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Imperatives, Behaviors, and Identities

Essays in Early American Cultural History
Jack P. Greene

BUY Paper · ISBN 9780813914084 · $30.00 · Nov 1992

Imperatives, Behaviors, and Identities looks at aspects of the formation and development of English or, after 1707, British-American cultural spaces during the colonial and Revolutionary eras. It focuses on the special character of those new and rapidly changing spaces as dependent and derivative entities on the far periphery of the established core culture in England. Stressing the extent to which each of them was the product of a distinctive physical space and set of socio-economic and political circumstances affected emerging social priorities and operated to produce cultures that bth diverged sharply from that of Britain and need to be understood and analyzed in their own terms.


Jack P. Greene—the leading colonial historian of his generation—recasts old questions and raises new ones about Anglo-American constitutional relations in the early modern era. The result is a volume of superb essays that are required reading for students and scholars in the field.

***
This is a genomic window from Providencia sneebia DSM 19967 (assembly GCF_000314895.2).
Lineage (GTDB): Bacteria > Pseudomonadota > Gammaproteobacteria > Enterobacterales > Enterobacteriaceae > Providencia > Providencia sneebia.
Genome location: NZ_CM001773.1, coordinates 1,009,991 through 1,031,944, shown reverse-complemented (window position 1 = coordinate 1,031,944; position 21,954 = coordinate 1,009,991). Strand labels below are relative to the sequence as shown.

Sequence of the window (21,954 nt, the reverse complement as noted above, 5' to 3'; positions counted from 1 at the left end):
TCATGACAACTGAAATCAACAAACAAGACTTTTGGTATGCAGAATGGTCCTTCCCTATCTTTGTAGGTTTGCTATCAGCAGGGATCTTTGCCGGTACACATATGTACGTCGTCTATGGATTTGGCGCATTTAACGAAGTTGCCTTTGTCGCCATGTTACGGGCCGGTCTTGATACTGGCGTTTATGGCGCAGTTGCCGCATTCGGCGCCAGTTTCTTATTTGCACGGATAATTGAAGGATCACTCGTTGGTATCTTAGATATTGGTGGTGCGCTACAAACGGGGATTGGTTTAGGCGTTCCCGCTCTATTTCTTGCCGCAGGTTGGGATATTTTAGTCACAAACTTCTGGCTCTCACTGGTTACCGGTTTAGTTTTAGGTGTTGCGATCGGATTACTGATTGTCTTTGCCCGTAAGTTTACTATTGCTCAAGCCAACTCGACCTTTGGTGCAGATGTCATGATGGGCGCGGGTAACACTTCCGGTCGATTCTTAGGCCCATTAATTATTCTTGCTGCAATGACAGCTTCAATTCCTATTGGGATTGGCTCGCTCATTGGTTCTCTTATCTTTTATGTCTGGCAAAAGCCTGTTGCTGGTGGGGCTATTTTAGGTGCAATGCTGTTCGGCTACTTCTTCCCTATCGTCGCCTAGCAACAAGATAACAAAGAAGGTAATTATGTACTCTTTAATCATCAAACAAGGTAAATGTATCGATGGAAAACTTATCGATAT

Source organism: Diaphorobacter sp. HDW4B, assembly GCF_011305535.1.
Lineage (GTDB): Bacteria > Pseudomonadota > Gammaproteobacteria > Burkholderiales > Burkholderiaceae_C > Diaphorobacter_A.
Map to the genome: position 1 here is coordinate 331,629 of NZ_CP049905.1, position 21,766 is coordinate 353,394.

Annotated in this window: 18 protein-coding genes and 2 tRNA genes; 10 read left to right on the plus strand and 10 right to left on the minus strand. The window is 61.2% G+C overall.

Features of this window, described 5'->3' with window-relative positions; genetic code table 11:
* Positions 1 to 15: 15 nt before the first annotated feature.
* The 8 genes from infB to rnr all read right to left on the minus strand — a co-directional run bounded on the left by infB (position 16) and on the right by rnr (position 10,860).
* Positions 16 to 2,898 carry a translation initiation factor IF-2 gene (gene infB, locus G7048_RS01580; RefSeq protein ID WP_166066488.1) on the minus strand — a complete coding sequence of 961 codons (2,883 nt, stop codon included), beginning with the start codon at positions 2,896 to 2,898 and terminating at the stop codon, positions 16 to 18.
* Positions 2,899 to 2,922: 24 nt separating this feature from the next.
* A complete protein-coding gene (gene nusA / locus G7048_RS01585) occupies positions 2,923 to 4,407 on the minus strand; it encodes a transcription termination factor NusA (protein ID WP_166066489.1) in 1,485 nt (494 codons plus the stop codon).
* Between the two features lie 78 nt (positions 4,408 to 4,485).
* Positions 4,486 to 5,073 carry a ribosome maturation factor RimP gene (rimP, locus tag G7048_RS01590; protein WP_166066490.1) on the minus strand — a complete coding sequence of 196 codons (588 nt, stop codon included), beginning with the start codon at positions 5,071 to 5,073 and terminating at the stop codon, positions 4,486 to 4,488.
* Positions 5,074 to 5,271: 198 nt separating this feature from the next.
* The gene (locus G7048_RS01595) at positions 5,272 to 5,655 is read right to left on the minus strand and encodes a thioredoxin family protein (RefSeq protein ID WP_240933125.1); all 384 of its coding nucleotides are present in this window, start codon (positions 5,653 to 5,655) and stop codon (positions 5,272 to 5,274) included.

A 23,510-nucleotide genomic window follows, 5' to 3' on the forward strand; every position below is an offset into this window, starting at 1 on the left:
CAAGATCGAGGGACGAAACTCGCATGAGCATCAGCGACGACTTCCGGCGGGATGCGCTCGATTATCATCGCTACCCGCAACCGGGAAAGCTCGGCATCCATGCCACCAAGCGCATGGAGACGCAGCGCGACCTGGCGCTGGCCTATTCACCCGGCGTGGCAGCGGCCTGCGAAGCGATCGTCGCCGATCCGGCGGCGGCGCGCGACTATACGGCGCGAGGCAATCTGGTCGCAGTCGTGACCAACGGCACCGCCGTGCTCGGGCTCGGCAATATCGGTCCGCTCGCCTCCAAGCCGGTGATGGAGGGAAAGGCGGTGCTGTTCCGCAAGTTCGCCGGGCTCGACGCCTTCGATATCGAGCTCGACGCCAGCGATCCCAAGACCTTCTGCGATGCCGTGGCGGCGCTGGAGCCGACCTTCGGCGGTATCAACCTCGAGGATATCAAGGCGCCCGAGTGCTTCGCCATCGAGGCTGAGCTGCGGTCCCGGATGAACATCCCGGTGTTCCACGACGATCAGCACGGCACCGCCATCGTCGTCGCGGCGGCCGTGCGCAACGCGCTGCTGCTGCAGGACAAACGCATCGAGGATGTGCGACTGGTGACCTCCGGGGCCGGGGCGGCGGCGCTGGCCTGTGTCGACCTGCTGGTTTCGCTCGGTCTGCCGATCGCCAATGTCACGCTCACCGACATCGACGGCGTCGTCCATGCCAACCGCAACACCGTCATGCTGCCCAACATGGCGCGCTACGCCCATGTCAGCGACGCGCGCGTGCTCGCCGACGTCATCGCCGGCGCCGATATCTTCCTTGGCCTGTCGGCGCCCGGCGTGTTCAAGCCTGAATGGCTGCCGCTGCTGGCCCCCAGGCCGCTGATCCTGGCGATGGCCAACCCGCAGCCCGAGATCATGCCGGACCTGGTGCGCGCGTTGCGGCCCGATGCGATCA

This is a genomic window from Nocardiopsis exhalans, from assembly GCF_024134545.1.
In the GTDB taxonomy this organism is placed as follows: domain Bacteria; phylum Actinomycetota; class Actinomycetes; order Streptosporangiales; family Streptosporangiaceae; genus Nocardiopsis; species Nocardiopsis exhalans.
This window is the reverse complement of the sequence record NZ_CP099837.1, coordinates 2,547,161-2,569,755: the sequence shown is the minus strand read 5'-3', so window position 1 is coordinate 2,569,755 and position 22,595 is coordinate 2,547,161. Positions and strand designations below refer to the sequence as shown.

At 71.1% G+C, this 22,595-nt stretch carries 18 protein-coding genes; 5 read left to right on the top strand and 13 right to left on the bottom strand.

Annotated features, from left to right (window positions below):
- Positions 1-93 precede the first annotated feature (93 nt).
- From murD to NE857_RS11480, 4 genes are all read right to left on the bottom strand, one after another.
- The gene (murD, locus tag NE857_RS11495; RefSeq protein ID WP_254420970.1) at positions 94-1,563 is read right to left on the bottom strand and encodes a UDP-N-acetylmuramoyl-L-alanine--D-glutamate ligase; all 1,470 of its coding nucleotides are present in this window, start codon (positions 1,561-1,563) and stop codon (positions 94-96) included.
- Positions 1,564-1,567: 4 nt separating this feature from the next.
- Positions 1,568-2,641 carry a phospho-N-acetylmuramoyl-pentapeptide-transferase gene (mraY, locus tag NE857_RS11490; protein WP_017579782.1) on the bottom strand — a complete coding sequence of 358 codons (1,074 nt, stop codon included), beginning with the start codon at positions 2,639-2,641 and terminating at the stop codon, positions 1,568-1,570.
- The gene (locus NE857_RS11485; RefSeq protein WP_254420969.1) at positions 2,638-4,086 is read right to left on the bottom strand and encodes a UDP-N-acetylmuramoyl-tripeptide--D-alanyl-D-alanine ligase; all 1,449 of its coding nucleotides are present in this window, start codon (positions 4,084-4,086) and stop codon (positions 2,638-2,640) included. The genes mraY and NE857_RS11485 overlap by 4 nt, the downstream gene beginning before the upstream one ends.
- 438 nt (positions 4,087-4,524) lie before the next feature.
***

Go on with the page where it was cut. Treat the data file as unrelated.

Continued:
Don Higginbotham, University of North Carolina

About the Author(s): 

Jack P. Greene is Andrew W. Mellon Professor in the Humanities at The Johns Hopkins University. He has published extensively, and his books include Peripheries and Center: Constitutional Development in the Extended Polities of the British Empire and the United States, 1607-1783; Landon Carter: An Inquiry into the Personal Values and Social Imperatives of the Eighteenth-Century Virginia Gentry and Pursuits of Happiness: The Social Development of the Early Modern British Colonies and the Formation of American Culture.

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